It can be especially difficult to witness a loved one age and develop serious, devastating health disorders that affect his or her mental capacity. Although most people in California understand how important estate plans are, not everyone has the legal protections in place to avoid being taken advantage of. When dementia or other illnesses leave an elderly family member exposed and vulnerable, it is often up to loved ones to establish necessary conservatorships to keep that individual safe.
Probate might be an understandably important aspect of estate law, but it is not a necessarily fun process to go through. However, not every California estate will have to pass through probate, and the reasons why can vary. Residents who want to avoid having their estate probated can take certain preventive measures before their death.
The validity of a will is a popular point of contention during difficult probate battles. While most people in California likely do not anticipate their will being challenged, it can happen when a family member feels spurned or when someone might have a legitimate reason to be suspicious. However, simply because a will's validity can be challenged does not mean that the probate process related to it will be a breeze.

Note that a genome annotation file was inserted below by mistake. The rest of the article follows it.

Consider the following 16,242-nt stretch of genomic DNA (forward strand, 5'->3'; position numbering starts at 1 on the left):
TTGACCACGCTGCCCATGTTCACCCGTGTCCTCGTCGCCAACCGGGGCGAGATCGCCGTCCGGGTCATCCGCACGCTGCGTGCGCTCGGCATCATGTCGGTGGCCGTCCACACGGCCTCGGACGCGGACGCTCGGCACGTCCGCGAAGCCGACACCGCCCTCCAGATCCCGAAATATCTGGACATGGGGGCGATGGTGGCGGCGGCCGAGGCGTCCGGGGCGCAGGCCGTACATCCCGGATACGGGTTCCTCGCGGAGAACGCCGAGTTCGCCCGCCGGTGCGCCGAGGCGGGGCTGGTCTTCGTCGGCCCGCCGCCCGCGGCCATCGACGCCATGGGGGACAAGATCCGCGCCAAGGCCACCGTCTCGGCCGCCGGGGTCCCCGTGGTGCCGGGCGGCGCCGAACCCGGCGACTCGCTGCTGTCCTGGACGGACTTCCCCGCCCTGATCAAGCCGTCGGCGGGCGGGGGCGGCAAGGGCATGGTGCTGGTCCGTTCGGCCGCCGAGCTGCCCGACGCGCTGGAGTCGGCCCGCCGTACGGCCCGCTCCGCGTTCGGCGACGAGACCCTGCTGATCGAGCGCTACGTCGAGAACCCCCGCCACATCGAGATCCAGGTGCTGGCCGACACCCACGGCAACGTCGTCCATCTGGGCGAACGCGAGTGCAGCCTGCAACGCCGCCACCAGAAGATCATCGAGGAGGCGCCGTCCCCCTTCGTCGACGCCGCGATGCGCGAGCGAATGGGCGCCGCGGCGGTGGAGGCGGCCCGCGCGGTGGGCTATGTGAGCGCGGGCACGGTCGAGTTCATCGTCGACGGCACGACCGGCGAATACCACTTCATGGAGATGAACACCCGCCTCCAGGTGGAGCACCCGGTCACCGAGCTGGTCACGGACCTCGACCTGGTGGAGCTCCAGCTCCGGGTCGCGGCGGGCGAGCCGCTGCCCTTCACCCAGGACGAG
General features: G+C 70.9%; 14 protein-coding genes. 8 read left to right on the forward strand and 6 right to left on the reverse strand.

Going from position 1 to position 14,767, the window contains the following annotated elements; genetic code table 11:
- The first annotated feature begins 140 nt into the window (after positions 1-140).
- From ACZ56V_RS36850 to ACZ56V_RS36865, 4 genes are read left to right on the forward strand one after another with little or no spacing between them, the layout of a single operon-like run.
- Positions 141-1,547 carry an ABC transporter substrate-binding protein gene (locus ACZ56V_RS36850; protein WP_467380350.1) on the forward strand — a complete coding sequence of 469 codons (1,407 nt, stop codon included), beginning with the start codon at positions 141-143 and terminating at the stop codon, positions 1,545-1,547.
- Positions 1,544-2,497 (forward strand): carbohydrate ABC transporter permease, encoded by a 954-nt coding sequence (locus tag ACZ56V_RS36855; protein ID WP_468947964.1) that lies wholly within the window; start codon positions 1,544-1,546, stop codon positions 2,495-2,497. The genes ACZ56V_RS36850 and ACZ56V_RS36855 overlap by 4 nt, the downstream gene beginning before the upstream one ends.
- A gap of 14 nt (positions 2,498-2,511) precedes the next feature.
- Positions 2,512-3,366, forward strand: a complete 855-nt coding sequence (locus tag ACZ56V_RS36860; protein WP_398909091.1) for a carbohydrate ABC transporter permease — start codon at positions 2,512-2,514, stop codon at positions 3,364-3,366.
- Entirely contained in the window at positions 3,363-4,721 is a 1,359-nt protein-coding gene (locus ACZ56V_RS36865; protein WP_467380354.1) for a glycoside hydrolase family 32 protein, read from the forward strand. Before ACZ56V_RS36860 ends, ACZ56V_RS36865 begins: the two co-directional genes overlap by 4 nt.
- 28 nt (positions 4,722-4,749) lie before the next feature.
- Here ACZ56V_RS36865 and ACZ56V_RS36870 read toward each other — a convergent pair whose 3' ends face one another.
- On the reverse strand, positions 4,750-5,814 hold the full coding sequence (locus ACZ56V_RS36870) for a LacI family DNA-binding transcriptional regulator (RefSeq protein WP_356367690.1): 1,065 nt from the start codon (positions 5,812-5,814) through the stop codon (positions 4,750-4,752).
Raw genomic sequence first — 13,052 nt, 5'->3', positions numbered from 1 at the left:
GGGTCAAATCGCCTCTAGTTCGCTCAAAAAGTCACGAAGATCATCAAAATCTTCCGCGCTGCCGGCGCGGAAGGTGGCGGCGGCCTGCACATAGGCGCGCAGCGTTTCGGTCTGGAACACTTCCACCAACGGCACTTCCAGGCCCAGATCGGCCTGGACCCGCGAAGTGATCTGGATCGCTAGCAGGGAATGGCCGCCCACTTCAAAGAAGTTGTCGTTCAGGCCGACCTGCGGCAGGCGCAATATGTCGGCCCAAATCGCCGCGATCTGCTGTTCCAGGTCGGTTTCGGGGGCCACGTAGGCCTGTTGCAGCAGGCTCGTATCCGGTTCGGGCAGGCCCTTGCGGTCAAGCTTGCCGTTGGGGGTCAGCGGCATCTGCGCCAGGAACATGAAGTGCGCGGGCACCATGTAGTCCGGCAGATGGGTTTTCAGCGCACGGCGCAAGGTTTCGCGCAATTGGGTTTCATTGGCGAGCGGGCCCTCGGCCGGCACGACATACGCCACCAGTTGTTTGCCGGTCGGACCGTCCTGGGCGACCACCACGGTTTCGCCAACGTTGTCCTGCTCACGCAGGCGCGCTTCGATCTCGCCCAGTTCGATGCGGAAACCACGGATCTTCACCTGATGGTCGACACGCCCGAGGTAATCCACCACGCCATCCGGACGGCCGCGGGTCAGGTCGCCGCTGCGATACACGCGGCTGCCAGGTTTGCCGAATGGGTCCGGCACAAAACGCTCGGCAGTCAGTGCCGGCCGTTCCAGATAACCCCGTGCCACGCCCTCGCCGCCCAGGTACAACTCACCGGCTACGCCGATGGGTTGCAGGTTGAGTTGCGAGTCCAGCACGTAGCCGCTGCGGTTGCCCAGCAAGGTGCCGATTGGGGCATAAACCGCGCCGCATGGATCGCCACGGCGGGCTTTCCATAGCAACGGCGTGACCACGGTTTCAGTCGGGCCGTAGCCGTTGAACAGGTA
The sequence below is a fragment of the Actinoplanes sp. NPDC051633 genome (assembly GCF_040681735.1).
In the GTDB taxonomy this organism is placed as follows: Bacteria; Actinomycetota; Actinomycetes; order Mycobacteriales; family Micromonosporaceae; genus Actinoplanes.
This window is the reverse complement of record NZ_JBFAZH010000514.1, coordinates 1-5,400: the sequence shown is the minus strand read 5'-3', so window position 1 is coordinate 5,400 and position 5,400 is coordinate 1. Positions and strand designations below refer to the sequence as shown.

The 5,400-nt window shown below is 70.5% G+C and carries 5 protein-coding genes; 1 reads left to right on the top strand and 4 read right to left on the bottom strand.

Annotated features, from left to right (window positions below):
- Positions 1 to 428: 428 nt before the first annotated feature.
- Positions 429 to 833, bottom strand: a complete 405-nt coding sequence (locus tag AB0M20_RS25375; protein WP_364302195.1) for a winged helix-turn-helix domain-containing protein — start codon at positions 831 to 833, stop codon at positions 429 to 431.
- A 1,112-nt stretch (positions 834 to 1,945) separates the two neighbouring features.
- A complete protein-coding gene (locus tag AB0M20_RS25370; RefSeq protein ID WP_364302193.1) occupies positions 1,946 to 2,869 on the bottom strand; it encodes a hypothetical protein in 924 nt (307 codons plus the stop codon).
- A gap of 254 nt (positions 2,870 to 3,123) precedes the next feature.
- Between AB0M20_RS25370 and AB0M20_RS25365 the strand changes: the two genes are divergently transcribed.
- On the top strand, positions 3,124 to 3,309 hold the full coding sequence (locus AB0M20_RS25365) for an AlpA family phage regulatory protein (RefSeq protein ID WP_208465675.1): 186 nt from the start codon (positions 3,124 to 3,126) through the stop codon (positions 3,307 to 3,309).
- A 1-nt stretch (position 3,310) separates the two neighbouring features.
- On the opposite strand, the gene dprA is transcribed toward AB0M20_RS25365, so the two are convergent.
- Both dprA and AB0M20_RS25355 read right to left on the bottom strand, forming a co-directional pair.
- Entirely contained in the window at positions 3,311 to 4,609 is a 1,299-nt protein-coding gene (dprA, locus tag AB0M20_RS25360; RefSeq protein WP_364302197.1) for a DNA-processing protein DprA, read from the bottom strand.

Family life is evolving; indeed, it appears to have been rapidly changing for quite some time. From divorced and remarried families -- also referred to as blended families -- to cohabitating couples, the face of California families is perhaps very different than what it was generations ago. So-called non-traditional families are more likely to end up in probate, where a person's estate is not entirely in clear hands.